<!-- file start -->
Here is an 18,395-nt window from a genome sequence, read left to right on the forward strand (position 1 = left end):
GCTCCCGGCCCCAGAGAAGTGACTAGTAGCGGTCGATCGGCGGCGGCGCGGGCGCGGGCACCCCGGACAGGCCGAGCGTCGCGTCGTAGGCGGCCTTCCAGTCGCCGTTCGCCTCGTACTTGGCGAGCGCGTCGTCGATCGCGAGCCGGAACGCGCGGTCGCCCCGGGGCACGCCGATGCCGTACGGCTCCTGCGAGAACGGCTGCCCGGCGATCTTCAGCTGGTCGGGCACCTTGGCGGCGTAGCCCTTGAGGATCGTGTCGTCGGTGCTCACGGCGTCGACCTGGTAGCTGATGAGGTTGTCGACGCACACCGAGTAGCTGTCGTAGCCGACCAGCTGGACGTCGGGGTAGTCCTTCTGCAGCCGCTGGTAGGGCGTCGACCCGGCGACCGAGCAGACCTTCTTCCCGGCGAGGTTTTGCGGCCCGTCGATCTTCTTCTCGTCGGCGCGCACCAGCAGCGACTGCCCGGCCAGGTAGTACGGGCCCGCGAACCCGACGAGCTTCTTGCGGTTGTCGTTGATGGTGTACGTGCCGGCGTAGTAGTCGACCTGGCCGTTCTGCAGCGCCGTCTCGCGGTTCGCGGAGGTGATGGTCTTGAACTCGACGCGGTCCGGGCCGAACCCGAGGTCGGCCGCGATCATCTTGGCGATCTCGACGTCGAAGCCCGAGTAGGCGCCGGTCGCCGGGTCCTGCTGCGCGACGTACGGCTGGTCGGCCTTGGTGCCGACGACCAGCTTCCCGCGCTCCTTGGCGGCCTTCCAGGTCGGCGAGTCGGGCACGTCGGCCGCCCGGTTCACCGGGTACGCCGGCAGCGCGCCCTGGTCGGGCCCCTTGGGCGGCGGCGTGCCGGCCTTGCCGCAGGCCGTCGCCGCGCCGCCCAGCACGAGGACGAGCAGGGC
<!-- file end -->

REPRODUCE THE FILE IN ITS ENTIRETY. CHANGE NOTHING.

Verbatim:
Here is an 18,395-nt window from a genome sequence, read left to right on the forward strand (position 1 = left end):
GCTCCCGGCCCCAGAGAAGTGACTAGTAGCGGTCGATCGGCGGCGGCGCGGGCGCGGGCACCCCGGACAGGCCGAGCGTCGCGTCGTAGGCGGCCTTCCAGTCGCCGTTCGCCTCGTACTTGGCGAGCGCGTCGTCGATCGCGAGCCGGAACGCGCGGTCGCCCCGGGGCACGCCGATGCCGTACGGCTCCTGCGAGAACGGCTGCCCGGCGATCTTCAGCTGGTCGGGCACCTTGGCGGCGTAGCCCTTGAGGATCGTGTCGTCGGTGCTCACGGCGTCGACCTGGTAGCTGATGAGGTTGTCGACGCACACCGAGTAGCTGTCGTAGCCGACCAGCTGGACGTCGGGGTAGTCCTTCTGCAGCCGCTGGTAGGGCGTCGACCCGGCGACCGAGCAGACCTTCTTCCCGGCGAGGTTTTGCGGCCCGTCGATCTTCTTCTCGTCGGCGCGCACCAGCAGCGACTGCCCGGCCAGGTAGTACGGGCCCGCGAACCCGACGAGCTTCTTGCGGTTGTCGTTGATGGTGTACGTGCCGGCGTAGTAGTCGACCTGGCCGTTCTGCAGCGCCGTCTCGCGGTTCGCGGAGGTGATGGTCTTGAACTCGACGCGGTCCGGGCCGAACCCGAGGTCGGCCGCGATCATCTTGGCGATCTCGACGTCGAAGCCCGAGTAGGCGCCGGTCGCCGGGTCCTGCTGCGCGACGTACGGCTGGTCGGCCTTGGTGCCGACGACCAGCTTCCCGCGCTCCTTGGCGGCCTTCCAGGTCGGCGAGTCGGGCACGTCGGCCGCCCGGTTCACCGGGTACGCCGGCAGCGCGCCCTGGTCGGGCCCCTTGGGCGGCGGCGTGCCGGCCTTGCCGCAGGCCGTCGCCGCGCCGCCCAGCACGAGGACGAGCAGGGC